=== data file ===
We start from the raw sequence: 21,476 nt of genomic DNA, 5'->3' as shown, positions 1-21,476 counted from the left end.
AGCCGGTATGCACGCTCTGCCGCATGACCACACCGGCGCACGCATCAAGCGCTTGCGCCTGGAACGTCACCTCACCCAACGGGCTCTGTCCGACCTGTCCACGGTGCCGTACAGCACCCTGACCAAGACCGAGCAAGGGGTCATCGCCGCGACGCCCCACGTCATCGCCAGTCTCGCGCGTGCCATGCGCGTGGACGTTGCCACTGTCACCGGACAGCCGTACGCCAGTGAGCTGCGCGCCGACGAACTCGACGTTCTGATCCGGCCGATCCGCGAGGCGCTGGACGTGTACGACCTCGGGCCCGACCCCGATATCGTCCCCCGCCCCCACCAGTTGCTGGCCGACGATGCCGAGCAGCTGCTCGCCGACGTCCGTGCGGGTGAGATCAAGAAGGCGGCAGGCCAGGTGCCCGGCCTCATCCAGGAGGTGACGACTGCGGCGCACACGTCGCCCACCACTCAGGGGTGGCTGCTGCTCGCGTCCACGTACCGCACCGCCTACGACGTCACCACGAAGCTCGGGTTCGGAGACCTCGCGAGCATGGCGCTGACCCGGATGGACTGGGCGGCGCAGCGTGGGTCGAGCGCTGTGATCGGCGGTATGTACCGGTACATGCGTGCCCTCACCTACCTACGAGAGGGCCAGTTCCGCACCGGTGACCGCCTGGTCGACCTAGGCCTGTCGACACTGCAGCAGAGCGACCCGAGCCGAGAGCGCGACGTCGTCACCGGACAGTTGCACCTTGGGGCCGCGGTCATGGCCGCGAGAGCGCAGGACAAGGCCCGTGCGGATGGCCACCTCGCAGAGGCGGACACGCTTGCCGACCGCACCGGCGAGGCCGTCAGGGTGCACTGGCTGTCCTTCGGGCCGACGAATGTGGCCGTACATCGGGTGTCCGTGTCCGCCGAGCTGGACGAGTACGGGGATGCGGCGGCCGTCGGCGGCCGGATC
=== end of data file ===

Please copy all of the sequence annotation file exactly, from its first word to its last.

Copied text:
We start from the raw sequence: 21,476 nt of genomic DNA, 5'->3' as shown, positions 1-21,476 counted from the left end.
AGCCGGTATGCACGCTCTGCCGCATGACCACACCGGCGCACGCATCAAGCGCTTGCGCCTGGAACGTCACCTCACCCAACGGGCTCTGTCCGACCTGTCCACGGTGCCGTACAGCACCCTGACCAAGACCGAGCAAGGGGTCATCGCCGCGACGCCCCACGTCATCGCCAGTCTCGCGCGTGCCATGCGCGTGGACGTTGCCACTGTCACCGGACAGCCGTACGCCAGTGAGCTGCGCGCCGACGAACTCGACGTTCTGATCCGGCCGATCCGCGAGGCGCTGGACGTGTACGACCTCGGGCCCGACCCCGATATCGTCCCCCGCCCCCACCAGTTGCTGGCCGACGATGCCGAGCAGCTGCTCGCCGACGTCCGTGCGGGTGAGATCAAGAAGGCGGCAGGCCAGGTGCCCGGCCTCATCCAGGAGGTGACGACTGCGGCGCACACGTCGCCCACCACTCAGGGGTGGCTGCTGCTCGCGTCCACGTACCGCACCGCCTACGACGTCACCACGAAGCTCGGGTTCGGAGACCTCGCGAGCATGGCGCTGACCCGGATGGACTGGGCGGCGCAGCGTGGGTCGAGCGCTGTGATCGGCGGTATGTACCGGTACATGCGTGCCCTCACCTACCTACGAGAGGGCCAGTTCCGCACCGGTGACCGCCTGGTCGACCTAGGCCTGTCGACACTGCAGCAGAGCGACCCGAGCCGAGAGCGCGACGTCGTCACCGGACAGTTGCACCTTGGGGCCGCGGTCATGGCCGCGAGAGCGCAGGACAAGGCCCGTGCGGATGGCCACCTCGCAGAGGCGGACACGCTTGCCGACCGCACCGGCGAGGCCGTCAGGGTGCACTGGCTGTCCTTCGGGCCGACGAATGTGGCCGTACATCGGGTGTCCGTGTCCGCCGAGCTGGACGAGTACGGGGATGCGGCGGCCGTCGGCGGCCGGATC